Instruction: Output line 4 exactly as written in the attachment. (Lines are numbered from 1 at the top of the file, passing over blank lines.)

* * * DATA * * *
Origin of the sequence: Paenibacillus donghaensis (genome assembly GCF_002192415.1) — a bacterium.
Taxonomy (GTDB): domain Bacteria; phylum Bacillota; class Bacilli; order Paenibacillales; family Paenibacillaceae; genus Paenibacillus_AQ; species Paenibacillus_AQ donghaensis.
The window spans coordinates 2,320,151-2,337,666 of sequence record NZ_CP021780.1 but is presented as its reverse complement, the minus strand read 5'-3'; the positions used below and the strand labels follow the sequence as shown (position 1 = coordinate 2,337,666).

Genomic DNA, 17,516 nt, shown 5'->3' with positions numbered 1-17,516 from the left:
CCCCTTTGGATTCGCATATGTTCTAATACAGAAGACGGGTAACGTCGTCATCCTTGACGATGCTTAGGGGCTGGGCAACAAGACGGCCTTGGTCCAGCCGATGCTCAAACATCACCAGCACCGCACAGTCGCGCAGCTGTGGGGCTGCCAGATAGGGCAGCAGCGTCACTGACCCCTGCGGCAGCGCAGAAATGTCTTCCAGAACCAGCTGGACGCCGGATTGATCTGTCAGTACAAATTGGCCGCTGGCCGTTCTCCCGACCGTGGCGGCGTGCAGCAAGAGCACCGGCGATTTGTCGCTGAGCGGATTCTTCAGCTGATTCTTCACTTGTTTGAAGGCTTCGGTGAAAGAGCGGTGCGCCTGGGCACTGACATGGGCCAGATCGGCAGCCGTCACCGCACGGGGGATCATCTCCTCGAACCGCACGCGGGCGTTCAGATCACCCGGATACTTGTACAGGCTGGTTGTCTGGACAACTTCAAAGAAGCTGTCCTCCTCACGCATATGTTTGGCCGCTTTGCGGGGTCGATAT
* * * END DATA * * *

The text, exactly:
Genomic DNA, 17,516 nt, shown 5'->3' with positions numbered 1-17,516 from the left: